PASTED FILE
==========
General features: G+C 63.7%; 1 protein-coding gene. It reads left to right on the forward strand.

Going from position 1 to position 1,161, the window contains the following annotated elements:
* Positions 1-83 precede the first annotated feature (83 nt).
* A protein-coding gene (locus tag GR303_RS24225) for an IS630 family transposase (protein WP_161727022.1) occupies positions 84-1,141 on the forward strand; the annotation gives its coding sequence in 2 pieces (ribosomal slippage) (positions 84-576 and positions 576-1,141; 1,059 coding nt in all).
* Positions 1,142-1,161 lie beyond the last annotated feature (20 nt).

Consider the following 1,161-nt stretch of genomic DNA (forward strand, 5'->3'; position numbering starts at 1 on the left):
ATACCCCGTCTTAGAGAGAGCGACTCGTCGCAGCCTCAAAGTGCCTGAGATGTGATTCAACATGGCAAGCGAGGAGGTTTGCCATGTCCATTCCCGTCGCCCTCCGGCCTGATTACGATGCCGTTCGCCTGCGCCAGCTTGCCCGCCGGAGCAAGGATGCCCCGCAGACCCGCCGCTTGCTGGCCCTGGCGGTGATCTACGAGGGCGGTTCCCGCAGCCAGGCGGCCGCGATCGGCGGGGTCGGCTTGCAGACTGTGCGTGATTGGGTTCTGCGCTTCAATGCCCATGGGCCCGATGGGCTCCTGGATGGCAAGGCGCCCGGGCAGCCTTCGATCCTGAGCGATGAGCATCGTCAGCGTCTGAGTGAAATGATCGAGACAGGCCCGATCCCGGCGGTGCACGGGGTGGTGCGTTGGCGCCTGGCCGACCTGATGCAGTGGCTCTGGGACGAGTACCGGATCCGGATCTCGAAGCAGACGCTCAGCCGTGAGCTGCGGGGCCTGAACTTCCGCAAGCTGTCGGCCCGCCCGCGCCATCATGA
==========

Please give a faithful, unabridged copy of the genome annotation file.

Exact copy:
General features: G+C 63.7%; 1 protein-coding gene. It reads left to right on the forward strand.

Going from position 1 to position 1,161, the window contains the following annotated elements:
* Positions 1-83 precede the first annotated feature (83 nt).
* A protein-coding gene (locus tag GR303_RS24225) for an IS630 family transposase (protein WP_161727022.1) occupies positions 84-1,141 on the forward strand; the annotation gives its coding sequence in 2 pieces (ribosomal slippage) (positions 84-576 and positions 576-1,141; 1,059 coding nt in all).
* Positions 1,142-1,161 lie beyond the last annotated feature (20 nt).

Consider the following 1,161-nt stretch of genomic DNA (forward strand, 5'->3'; position numbering starts at 1 on the left):
ATACCCCGTCTTAGAGAGAGCGACTCGTCGCAGCCTCAAAGTGCCTGAGATGTGATTCAACATGGCAAGCGAGGAGGTTTGCCATGTCCATTCCCGTCGCCCTCCGGCCTGATTACGATGCCGTTCGCCTGCGCCAGCTTGCCCGCCGGAGCAAGGATGCCCCGCAGACCCGCCGCTTGCTGGCCCTGGCGGTGATCTACGAGGGCGGTTCCCGCAGCCAGGCGGCCGCGATCGGCGGGGTCGGCTTGCAGACTGTGCGTGATTGGGTTCTGCGCTTCAATGCCCATGGGCCCGATGGGCTCCTGGATGGCAAGGCGCCCGGGCAGCCTTCGATCCTGAGCGATGAGCATCGTCAGCGTCTGAGTGAAATGATCGAGACAGGCCCGATCCCGGCGGTGCACGGGGTGGTGCGTTGGCGCCTGGCCGACCTGATGCAGTGGCTCTGGGACGAGTACCGGATCCGGATCTCGAAGCAGACGCTCAGCCGTGAGCTGCGGGGCCTGAACTTCCGCAAGCTGTCGGCCCGCCCGCGCCATCATGA